Nevertheless, she persisted.
Seventy-five years before that became a political battle cry for women rising up against harassment, cruelty, and abuse while asserting their own place at the leadership table in a time of uncertainty, a leading six Academy Awards went to a movie that celebrated a woman doing the same.
Mrs. Miniver is from another age, crafted with another set of standards and expectations, released just as the world was going through the upheaval of another world war and long predating the women’s rights movement that would come decades after. Still, the melodrama about an ordinary woman standing up to do her part against a looming threat serves the same inspiring role in 2018 as it did when it won Best Picture in 1943.
It offers hope. A sense that fighting back comes with a cost, but surrendering has an even steeper price. William Churchill famously claimed Mrs. Miniver was fortification for the Allied spirit, and today it’s still a reminder that even though we often make our stand as individuals, we are not alone.
Greer Garson won Best Actress for playing the title character, a middle-class British mother whose eldest son is training to be a fighter pilot while two much younger siblings remain at home. Her husband, played by Walter Pidgeon (nominated for Best Actor), ventures off in his boat to join the civilian rescue effort of troops surrounded at Dunkirk.
Although she never leaves the home front, the battle comes to her: Mrs. Miniver finds a wounded German pilot in the countryside and has a terrifying encounter with him as he lays out the threat of thousands of men like him tearing apart her country, bomb by bomb. For all his fury and boasts, he’s no match for this valiant housewife.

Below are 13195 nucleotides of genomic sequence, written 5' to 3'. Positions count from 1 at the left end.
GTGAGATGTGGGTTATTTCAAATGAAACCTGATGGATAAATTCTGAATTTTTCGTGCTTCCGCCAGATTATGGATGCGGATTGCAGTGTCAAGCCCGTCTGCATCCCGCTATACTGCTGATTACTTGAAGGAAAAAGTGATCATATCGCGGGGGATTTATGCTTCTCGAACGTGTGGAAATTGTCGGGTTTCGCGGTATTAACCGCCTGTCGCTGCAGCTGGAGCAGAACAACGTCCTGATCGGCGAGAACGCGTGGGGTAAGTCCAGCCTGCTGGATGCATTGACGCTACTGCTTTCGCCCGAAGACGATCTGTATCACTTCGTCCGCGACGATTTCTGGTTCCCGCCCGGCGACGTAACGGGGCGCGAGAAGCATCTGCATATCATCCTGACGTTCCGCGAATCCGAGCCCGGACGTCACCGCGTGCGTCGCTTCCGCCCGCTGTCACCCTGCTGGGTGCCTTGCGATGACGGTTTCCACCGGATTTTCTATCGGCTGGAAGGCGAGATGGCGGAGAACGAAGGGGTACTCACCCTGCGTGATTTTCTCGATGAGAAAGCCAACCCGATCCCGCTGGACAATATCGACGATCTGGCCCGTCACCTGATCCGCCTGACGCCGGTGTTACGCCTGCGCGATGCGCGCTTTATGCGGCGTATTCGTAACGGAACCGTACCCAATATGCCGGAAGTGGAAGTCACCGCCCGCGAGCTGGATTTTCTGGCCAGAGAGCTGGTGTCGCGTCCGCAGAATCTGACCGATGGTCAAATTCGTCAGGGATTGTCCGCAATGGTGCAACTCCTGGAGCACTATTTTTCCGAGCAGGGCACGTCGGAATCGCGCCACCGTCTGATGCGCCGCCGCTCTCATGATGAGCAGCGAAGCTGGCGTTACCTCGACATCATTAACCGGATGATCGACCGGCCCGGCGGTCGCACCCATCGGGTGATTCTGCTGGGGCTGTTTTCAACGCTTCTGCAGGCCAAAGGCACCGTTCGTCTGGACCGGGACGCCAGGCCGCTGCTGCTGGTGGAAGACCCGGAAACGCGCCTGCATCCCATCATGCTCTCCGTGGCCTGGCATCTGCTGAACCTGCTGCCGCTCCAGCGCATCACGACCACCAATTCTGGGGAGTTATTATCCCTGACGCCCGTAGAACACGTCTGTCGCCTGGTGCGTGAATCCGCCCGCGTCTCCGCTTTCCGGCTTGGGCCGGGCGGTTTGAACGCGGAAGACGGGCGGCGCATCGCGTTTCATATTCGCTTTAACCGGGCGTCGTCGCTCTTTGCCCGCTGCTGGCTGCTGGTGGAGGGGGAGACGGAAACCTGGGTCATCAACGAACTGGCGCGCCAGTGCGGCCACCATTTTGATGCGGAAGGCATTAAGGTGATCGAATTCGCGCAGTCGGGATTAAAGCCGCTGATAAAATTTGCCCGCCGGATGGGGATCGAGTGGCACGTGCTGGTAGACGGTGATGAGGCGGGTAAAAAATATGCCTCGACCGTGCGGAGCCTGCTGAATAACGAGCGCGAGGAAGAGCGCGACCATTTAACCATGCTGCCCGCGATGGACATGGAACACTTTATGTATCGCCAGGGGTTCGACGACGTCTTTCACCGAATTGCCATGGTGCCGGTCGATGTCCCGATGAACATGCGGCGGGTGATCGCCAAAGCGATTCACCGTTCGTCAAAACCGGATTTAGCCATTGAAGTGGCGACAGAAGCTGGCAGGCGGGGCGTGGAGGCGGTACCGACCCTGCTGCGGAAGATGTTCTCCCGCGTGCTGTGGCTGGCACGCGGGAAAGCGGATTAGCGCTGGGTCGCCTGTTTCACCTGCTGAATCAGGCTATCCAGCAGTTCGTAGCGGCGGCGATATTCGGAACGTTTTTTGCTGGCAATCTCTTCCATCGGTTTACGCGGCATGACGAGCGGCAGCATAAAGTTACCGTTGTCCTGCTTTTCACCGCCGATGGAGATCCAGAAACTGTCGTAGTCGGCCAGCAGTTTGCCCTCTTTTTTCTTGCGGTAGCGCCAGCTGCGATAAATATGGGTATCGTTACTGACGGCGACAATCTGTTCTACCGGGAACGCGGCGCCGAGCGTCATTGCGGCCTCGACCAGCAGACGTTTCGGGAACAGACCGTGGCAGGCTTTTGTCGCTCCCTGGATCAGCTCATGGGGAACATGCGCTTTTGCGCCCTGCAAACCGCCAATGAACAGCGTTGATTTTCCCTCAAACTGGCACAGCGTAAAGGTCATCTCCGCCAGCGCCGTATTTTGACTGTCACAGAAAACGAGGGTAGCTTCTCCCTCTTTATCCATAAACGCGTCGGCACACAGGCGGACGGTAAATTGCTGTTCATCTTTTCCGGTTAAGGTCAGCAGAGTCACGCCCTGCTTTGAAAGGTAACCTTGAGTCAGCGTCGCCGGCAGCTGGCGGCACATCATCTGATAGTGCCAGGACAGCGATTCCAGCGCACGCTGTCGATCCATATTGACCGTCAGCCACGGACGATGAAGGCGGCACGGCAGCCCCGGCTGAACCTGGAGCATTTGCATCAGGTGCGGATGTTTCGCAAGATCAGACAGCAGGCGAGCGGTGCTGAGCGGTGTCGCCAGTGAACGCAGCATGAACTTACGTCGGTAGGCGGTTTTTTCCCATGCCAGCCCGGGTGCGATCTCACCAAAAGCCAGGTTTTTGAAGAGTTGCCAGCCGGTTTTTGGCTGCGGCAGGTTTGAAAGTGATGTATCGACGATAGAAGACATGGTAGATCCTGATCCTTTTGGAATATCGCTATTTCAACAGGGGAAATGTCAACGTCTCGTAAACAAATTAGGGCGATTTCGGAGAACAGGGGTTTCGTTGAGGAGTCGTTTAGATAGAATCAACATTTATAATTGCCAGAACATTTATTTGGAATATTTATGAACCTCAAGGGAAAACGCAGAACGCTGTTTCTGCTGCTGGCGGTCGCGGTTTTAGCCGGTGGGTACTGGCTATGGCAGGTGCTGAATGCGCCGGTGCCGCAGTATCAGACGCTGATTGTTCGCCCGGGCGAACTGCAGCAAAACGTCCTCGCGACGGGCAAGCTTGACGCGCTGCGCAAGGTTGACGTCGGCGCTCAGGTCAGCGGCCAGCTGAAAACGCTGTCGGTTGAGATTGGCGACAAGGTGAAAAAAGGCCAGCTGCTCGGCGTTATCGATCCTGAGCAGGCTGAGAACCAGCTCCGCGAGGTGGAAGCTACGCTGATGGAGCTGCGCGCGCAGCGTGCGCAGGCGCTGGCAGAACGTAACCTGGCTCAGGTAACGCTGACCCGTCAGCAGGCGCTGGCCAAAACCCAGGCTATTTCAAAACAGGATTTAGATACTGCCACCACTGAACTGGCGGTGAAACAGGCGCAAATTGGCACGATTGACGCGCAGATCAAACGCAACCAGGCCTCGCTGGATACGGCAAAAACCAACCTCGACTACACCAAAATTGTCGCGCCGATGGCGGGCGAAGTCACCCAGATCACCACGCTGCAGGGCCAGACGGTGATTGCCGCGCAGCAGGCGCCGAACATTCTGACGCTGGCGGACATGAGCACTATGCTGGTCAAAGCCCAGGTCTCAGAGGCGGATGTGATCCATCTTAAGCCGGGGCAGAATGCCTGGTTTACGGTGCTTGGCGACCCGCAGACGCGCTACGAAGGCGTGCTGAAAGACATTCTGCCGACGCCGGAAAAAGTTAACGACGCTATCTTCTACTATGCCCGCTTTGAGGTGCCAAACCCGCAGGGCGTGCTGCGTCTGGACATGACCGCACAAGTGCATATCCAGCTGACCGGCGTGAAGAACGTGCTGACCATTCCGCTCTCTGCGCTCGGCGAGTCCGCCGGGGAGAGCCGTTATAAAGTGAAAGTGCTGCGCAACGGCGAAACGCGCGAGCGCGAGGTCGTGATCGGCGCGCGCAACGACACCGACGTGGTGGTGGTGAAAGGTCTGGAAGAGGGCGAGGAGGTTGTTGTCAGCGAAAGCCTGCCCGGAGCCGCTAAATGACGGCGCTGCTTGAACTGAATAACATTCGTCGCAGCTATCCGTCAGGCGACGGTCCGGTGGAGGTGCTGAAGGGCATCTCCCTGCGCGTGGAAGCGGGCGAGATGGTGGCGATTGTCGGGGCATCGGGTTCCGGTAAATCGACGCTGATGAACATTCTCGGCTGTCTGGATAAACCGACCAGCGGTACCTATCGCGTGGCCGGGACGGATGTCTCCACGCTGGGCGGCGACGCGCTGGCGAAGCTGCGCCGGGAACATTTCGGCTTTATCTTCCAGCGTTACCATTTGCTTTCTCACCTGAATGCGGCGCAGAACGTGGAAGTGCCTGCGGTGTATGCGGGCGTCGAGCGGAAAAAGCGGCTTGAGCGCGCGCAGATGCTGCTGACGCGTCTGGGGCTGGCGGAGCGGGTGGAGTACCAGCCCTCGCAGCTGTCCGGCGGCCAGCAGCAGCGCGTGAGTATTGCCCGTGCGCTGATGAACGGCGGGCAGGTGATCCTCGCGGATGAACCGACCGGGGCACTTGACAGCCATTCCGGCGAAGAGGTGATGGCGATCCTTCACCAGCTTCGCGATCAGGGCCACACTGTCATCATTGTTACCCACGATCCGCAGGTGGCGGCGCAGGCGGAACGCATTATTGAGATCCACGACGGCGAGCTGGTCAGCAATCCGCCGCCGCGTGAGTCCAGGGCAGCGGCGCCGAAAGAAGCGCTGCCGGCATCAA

Director William Wyler, who won Best Director but was unable to collect the prize because he was in Europe helping make war films for the Allies, crafted an unsettling bait-and-switch. Mrs. Miniver begins like a playful comedy of manners — think Philip Barry’s The Philadelphia Story or Holiday — with the first hour devoted to the foibles of their family and the quirky inhabitants of their pastoral community.
The local drama is no greater than whose rose will win the local flower show: wealthy dowager Lady Beldon (Dame May Whitty) or train station agent and churchbell ringer Mr. Ballard, played by Henry Travers, best known later as Clarence the angel from It’s a Wonderful Life. (In tribute, a similar plotline was lifted for a 2010 episode of Downton Abbey.)
But Mrs. Miniver lures the audience into these lighthearted plotlines only to shatter them.
“It’s a genre that’s being disrupted, which is a subversive thing for a Hollywood movie to do,” says film historian Mark Harris, who chronicled the making of the film in his 2014 book Five Came Back: A Story of Hollywood and the Second World War, which was also adapted as a Netflix documentary this year. “Mrs. Miniver is a very nice, mild, domestic comedy that is interrupted and then disrupted and undermined by terror, and war, and tragedy. That’s why it’s so effective.”
The character began as part of a newspaper column by British journalist and author Jan Struther, who used Mrs. Miniver as a lens to explore the news of the day and British family life in general. She fashioned the character into a novel, and as the threat of the Third Reich began to rise over Europe and threaten the U.K., this fictional embodiment of domestic life and motherhood became an icon of resilience.